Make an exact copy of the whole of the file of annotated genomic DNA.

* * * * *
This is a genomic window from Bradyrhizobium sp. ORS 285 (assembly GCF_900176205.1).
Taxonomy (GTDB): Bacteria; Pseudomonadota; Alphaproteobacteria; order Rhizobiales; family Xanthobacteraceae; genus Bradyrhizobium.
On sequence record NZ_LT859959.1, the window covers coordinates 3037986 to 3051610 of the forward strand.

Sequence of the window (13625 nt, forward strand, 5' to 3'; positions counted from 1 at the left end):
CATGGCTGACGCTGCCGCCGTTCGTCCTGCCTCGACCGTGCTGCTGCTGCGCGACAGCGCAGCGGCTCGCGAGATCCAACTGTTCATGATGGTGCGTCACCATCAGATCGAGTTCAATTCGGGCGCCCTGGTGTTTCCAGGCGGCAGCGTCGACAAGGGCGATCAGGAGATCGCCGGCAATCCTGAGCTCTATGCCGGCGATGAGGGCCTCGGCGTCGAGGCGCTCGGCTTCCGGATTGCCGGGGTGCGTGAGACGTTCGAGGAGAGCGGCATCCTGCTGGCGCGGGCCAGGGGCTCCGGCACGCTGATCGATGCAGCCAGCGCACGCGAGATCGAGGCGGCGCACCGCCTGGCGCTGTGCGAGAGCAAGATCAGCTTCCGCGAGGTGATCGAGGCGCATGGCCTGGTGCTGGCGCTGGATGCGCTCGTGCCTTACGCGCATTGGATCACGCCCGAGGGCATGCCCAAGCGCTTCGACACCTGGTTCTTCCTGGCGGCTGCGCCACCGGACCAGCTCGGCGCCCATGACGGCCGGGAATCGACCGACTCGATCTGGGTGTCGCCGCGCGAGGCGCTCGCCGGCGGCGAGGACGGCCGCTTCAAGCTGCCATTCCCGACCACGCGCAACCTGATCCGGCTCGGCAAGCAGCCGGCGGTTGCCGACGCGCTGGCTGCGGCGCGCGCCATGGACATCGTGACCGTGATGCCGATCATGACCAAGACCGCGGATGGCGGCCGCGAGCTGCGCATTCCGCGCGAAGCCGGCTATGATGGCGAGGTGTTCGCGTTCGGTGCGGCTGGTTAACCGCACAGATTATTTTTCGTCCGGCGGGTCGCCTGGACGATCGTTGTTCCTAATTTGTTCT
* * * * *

This is a genomic window from Bradyrhizobium sp. ORS 285 (assembly GCF_900176205.1).
Taxonomy (GTDB): Bacteria; Pseudomonadota; Alphaproteobacteria; order Rhizobiales; family Xanthobacteraceae; genus Bradyrhizobium.
On sequence record NZ_LT859959.1, the window covers coordinates 3037986 to 3051610 of the forward strand.

Sequence of the window (13625 nt, forward strand, 5' to 3'; positions counted from 1 at the left end):
CATGGCTGACGCTGCCGCCGTTCGTCCTGCCTCGACCGTGCTGCTGCTGCGCGACAGCGCAGCGGCTCGCGAGATCCAACTGTTCATGATGGTGCGTCACCATCAGATCGAGTTCAATTCGGGCGCCCTGGTGTTTCCAGGCGGCAGCGTCGACAAGGGCGATCAGGAGATCGCCGGCAATCCTGAGCTCTATGCCGGCGATGAGGGCCTCGGCGTCGAGGCGCTCGGCTTCCGGATTGCCGGGGTGCGTGAGACGTTCGAGGAGAGCGGCATCCTGCTGGCGCGGGCCAGGGGCTCCGGCACGCTGATCGATGCAGCCAGCGCACGCGAGATCGAGGCGGCGCACCGCCTGGCGCTGTGCGAGAGCAAGATCAGCTTCCGCGAGGTGATCGAGGCGCATGGCCTGGTGCTGGCGCTGGATGCGCTCGTGCCTTACGCGCATTGGATCACGCCCGAGGGCATGCCCAAGCGCTTCGACACCTGGTTCTTCCTGGCGGCTGCGCCACCGGACCAGCTCGGCGCCCATGACGGCCGGGAATCGACCGACTCGATCTGGGTGTCGCCGCGCGAGGCGCTCGCCGGCGGCGAGGACGGCCGCTTCAAGCTGCCATTCCCGACCACGCGCAACCTGATCCGGCTCGGCAAGCAGCCGGCGGTTGCCGACGCGCTGGCTGCGGCGCGCGCCATGGACATCGTGACCGTGATGCCGATCATGACCAAGACCGCGGATGGCGGCCGCGAGCTGCGCATTCCGCGCGAAGCCGGCTATGATGGCGAGGTGTTCGCGTTCGGTGCGGCTGGTTAACCGCACAGATTATTTTTCGTCCGGCGGGTCGCCTGGACGATCGTTGTTCCTAATTTGTTCT